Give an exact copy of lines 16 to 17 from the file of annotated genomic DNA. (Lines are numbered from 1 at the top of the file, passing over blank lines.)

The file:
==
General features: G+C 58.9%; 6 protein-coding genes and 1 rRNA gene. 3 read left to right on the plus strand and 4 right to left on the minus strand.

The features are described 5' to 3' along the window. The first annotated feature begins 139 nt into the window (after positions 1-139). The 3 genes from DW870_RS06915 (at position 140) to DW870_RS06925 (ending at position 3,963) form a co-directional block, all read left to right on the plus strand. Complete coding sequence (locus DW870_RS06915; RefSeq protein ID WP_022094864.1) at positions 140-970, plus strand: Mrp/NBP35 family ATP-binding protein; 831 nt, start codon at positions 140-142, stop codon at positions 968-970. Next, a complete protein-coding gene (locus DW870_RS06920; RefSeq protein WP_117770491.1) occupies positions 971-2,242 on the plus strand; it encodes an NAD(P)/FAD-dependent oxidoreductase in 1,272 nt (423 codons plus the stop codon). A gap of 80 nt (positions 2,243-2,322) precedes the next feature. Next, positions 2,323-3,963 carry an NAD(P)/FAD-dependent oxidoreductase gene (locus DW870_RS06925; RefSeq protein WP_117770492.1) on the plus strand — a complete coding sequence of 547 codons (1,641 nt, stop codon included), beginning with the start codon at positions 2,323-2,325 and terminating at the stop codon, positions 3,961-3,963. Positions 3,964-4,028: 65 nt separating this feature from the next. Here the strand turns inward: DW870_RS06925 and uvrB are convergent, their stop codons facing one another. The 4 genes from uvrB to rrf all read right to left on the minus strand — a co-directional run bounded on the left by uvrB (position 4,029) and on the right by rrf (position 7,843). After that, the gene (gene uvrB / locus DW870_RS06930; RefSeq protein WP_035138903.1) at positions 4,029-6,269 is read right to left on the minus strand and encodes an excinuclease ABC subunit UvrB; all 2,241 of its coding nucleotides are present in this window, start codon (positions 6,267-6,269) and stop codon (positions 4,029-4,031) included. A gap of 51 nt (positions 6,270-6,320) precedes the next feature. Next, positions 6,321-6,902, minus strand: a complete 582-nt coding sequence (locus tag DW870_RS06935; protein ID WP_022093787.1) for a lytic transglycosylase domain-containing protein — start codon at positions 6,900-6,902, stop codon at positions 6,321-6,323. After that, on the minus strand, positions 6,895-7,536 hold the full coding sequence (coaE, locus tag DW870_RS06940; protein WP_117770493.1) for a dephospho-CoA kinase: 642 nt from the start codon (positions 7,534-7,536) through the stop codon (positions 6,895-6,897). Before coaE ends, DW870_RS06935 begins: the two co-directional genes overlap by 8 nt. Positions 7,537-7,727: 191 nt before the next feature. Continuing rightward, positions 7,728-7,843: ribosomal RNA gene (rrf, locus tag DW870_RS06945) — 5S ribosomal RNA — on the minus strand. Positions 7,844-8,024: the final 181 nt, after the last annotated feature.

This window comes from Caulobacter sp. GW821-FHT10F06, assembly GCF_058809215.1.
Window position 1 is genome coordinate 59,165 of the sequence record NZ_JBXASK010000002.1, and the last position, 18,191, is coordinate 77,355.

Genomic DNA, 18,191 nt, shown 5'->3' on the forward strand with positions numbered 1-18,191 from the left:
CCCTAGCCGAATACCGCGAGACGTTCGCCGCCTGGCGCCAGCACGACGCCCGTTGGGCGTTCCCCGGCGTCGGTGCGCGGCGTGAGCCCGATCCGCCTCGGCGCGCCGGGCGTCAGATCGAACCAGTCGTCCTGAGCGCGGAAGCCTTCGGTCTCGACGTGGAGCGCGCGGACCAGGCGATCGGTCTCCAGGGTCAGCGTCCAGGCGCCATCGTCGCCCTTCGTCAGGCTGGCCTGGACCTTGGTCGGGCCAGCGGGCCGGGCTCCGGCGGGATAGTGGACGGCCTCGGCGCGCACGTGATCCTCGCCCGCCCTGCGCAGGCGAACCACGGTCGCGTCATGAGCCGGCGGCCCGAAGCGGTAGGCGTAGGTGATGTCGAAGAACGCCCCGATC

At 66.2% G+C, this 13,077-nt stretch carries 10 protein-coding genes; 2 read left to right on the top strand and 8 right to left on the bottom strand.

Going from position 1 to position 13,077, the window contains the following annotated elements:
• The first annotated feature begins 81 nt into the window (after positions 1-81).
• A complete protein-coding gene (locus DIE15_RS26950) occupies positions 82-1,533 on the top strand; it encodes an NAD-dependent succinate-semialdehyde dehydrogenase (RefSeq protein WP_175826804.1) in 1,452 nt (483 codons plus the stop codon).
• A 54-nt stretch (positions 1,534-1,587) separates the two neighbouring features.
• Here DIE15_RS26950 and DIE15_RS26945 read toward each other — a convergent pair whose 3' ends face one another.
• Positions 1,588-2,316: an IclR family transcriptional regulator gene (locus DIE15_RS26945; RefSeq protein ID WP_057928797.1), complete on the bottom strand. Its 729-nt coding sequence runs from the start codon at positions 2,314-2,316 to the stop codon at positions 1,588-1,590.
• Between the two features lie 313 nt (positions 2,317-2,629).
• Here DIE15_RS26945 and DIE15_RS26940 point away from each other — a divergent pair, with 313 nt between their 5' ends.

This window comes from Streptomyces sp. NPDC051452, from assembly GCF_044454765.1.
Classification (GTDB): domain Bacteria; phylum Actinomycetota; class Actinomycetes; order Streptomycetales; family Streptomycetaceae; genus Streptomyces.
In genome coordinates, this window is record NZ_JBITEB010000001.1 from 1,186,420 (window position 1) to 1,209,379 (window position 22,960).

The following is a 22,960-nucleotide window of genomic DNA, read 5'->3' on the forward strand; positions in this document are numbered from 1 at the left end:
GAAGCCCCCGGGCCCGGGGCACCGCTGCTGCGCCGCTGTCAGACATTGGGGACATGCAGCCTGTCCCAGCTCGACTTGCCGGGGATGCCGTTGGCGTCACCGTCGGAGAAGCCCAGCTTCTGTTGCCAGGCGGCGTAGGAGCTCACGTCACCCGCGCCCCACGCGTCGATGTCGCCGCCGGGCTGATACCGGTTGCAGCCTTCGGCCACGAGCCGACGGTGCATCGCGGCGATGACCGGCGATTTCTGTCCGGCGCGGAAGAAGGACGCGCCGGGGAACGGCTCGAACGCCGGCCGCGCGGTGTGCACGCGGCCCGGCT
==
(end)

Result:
This window comes from Streptomyces sp. NPDC051452, from assembly GCF_044454765.1.
Classification (GTDB): domain Bacteria; phylum Actinomycetota; class Actinomycetes; order Streptomycetales; family Streptomycetaceae; genus Streptomyces.